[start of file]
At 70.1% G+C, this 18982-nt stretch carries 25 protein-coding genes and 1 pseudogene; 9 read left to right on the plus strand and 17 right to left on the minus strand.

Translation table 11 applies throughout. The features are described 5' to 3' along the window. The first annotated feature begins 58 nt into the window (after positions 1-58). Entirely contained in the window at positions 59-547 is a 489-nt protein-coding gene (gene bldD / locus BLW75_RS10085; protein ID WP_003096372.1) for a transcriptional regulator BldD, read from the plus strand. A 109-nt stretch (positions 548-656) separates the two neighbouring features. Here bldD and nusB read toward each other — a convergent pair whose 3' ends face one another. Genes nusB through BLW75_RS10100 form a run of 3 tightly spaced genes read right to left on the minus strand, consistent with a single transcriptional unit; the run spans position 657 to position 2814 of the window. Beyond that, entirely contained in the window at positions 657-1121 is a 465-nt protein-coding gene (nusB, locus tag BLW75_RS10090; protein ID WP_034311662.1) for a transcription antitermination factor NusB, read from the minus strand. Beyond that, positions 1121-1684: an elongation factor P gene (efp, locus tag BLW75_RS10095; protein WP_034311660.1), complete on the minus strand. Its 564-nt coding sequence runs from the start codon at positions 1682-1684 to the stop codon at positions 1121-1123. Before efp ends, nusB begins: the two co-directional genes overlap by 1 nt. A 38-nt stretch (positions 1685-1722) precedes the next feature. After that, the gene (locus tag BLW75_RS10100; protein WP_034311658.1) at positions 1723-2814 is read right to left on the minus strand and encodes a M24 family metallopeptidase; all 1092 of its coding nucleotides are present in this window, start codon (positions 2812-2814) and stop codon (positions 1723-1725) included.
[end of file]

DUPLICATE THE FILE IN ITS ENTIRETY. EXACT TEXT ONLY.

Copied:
At 70.1% G+C, this 18982-nt stretch carries 25 protein-coding genes and 1 pseudogene; 9 read left to right on the plus strand and 17 right to left on the minus strand.

Translation table 11 applies throughout. The features are described 5' to 3' along the window. The first annotated feature begins 58 nt into the window (after positions 1-58). Entirely contained in the window at positions 59-547 is a 489-nt protein-coding gene (gene bldD / locus BLW75_RS10085; protein ID WP_003096372.1) for a transcriptional regulator BldD, read from the plus strand. A 109-nt stretch (positions 548-656) separates the two neighbouring features. Here bldD and nusB read toward each other — a convergent pair whose 3' ends face one another. Genes nusB through BLW75_RS10100 form a run of 3 tightly spaced genes read right to left on the minus strand, consistent with a single transcriptional unit; the run spans position 657 to position 2814 of the window. Beyond that, entirely contained in the window at positions 657-1121 is a 465-nt protein-coding gene (nusB, locus tag BLW75_RS10090; protein ID WP_034311662.1) for a transcription antitermination factor NusB, read from the minus strand. Beyond that, positions 1121-1684: an elongation factor P gene (efp, locus tag BLW75_RS10095; protein WP_034311660.1), complete on the minus strand. Its 564-nt coding sequence runs from the start codon at positions 1682-1684 to the stop codon at positions 1121-1123. Before efp ends, nusB begins: the two co-directional genes overlap by 1 nt. A 38-nt stretch (positions 1685-1722) precedes the next feature. After that, the gene (locus tag BLW75_RS10100; protein WP_034311658.1) at positions 1723-2814 is read right to left on the minus strand and encodes a M24 family metallopeptidase; all 1092 of its coding nucleotides are present in this window, start codon (positions 2812-2814) and stop codon (positions 1723-1725) included.